In the aftermath of the cryptosporidium outbreak in Queenstown, Taumata Arowai, New Zealand’s drinking water regulator, has been investigating the treatment of drinking water supplies across the country.
It is a requirement of the Water Services Act 2021 and the Drinking Water Quality Assurance Rules that all drinking water suppliers ensure that their water is safe and complies with drinking water standards. Owners of drinking water must have a drinking water safety plan, which must include a multi-barrier approach to drinking water safety which will:
- prevent hazards from entering the raw water;
- remove particles, pathogens, and chemical and radiological hazards from the water;
- kill or inactivate pathogens in the water; and
- maintain the quality of water in the reticulation system.
A multi-barrier approach is required, because there is no single barrier which is effective against all causes of contamination. Drinking water which is sourced from surface water or from groundwater drawn from a depth of less than 30 metres requires a protozoa barrier; only groundwater supplies from greater than 30 metres deep do not. It is the protozoa barrier which protects against cryptosporidium and giardia.
Taumata Arowai has identified 27 council suppliers, with 84 separate supply sources, which are required to but do not have a protozoa barrier in place. This affects the water supply for approximately 310,000 people. The list of councils is being updated as they demonstrate compliance with the requirements, with the current list available on Taumata Arowai’s website here.
The affected councils have been given until 30 June 2024 to have compliant drinking water safety plans in place. Councils with surface water sources will need to have protozoa barriers installed and operational by 31 December 2024, and those with bore water sources will need to do the same by 31 December 2025. If any fail to do so, Taumata Arowai have a range of options, from issuing enforcement notices to prosecution of the council. If a council is prosecuted and convicted, it can face fines of up to $3 million.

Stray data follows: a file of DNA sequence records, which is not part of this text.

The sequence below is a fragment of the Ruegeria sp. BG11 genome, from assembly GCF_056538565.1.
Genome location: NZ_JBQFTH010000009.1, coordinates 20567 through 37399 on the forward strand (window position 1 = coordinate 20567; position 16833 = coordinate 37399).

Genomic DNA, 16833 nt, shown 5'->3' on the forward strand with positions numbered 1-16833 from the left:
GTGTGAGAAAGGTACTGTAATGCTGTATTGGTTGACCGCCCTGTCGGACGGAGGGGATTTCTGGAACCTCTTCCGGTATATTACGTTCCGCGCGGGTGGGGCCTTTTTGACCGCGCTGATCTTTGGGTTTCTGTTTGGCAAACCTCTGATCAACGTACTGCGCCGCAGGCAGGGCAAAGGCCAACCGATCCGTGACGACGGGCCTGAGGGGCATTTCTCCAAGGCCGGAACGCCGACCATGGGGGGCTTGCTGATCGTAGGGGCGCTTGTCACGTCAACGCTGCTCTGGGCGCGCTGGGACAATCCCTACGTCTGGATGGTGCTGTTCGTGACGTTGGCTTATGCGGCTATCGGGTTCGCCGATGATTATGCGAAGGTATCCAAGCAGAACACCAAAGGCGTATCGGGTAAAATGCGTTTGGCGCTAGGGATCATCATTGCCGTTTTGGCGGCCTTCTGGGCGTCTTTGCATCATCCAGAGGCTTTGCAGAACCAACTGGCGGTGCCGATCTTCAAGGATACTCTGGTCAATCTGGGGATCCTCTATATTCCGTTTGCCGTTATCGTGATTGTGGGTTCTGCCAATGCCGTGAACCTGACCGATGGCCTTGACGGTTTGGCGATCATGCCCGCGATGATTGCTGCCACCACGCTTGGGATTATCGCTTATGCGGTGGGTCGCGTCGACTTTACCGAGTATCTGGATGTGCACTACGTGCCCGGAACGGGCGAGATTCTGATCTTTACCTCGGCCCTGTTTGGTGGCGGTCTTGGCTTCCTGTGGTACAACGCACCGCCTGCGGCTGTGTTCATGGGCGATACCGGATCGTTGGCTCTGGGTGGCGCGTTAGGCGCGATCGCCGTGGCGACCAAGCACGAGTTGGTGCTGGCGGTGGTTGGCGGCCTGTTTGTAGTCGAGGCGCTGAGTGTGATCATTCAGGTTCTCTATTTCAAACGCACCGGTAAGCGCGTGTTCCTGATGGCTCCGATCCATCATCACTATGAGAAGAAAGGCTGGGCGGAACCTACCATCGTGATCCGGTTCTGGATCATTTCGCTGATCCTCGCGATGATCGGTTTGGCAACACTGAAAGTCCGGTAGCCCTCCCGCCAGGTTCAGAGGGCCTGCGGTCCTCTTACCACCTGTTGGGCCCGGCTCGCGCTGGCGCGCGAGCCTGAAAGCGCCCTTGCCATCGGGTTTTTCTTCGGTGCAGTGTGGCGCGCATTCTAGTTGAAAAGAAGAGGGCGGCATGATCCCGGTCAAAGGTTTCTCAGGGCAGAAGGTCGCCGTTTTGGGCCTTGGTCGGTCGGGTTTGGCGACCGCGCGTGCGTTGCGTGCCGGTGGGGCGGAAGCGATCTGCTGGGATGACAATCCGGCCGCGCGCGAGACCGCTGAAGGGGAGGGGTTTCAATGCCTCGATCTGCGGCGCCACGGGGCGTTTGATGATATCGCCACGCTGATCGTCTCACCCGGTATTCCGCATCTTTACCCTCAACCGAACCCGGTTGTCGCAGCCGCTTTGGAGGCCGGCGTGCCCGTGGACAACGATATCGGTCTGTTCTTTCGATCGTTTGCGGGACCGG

If it deems it appropriate, Taumata Arowai can also appoint a statutory manager to act in place of the supplier to perform all or any of the supplier’s functions or duties under the Water Services Act, taking over the council’s responsibilities entirely.
Taumata Arowai is clearly hoping to work with councils to avoid these measures. Allowing councils until June next year to update their drinking water safety plans, and additional time to install the protozoa barriers to bring drinking water supplies up to standard allows for adequate scoping of options, and for the required funds to be allocated in the next budget cycle.
While the initial focus of Taumata Arowai is on council-supplied water, there are also both private drinking water suppliers and central government suppliers (notably the New Zealand Defence Force and the Department of Conservation, at DOC campgrounds). After tackling the councils, Taumata Arowai is likely to turn its sights to these other suppliers.
Disclaimer: The content of this article is general in nature and not intended as a substitute for specific professional advice on any matter and should not be relied upon for that purpose.